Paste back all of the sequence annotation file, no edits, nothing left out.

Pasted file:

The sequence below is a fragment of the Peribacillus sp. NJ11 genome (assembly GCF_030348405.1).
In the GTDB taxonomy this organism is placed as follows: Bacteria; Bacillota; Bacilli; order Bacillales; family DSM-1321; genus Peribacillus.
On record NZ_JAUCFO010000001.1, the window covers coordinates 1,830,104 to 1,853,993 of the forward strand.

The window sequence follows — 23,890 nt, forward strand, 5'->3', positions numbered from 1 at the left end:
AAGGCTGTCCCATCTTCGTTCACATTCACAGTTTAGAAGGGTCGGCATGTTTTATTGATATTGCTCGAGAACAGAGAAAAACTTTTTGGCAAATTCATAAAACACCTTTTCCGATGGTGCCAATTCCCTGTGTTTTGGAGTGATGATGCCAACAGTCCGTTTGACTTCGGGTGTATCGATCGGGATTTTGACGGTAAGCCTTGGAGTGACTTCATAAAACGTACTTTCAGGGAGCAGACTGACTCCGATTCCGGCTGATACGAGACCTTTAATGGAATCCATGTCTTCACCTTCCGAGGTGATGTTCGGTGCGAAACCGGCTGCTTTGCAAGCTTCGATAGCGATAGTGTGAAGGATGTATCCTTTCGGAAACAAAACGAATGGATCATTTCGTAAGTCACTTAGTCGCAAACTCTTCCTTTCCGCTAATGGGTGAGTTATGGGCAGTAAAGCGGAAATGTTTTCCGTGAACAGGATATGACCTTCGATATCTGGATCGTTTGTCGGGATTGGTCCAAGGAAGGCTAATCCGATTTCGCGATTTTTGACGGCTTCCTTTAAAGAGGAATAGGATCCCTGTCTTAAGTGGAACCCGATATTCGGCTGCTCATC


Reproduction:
The sequence below is a fragment of the Peribacillus sp. NJ11 genome (assembly GCF_030348405.1).
In the GTDB taxonomy this organism is placed as follows: Bacteria; Bacillota; Bacilli; order Bacillales; family DSM-1321; genus Peribacillus.
On record NZ_JAUCFO010000001.1, the window covers coordinates 1,830,104 to 1,853,993 of the forward strand.

The window sequence follows — 23,890 nt, forward strand, 5'->3', positions numbered from 1 at the left end:
AAGGCTGTCCCATCTTCGTTCACATTCACAGTTTAGAAGGGTCGGCATGTTTTATTGATATTGCTCGAGAACAGAGAAAAACTTTTTGGCAAATTCATAAAACACCTTTTCCGATGGTGCCAATTCCCTGTGTTTTGGAGTGATGATGCCAACAGTCCGTTTGACTTCGGGTGTATCGATCGGGATTTTGACGGTAAGCCTTGGAGTGACTTCATAAAACGTACTTTCAGGGAGCAGACTGACTCCGATTCCGGCTGATACGAGACCTTTAATGGAATCCATGTCTTCACCTTCCGAGGTGATGTTCGGTGCGAAACCGGCTGCTTTGCAAGCTTCGATAGCGATAGTGTGAAGGATGTATCCTTTCGGAAACAAAACGAATGGATCATTTCGTAAGTCACTTAGTCGCAAACTCTTCCTTTCCGCTAATGGGTGAGTTATGGGCAGTAAAGCGGAAATGTTTTCCGTGAACAGGATATGACCTTCGATATCTGGATCGTTTGTCGGGATTGGTCCAAGGAAGGCTAATCCGATTTCGCGATTTTTGACGGCTTCCTTTAAAGAGGAATAGGATCCCTGTCTTAAGTGGAACCCGATATTCGGCTGCTCATC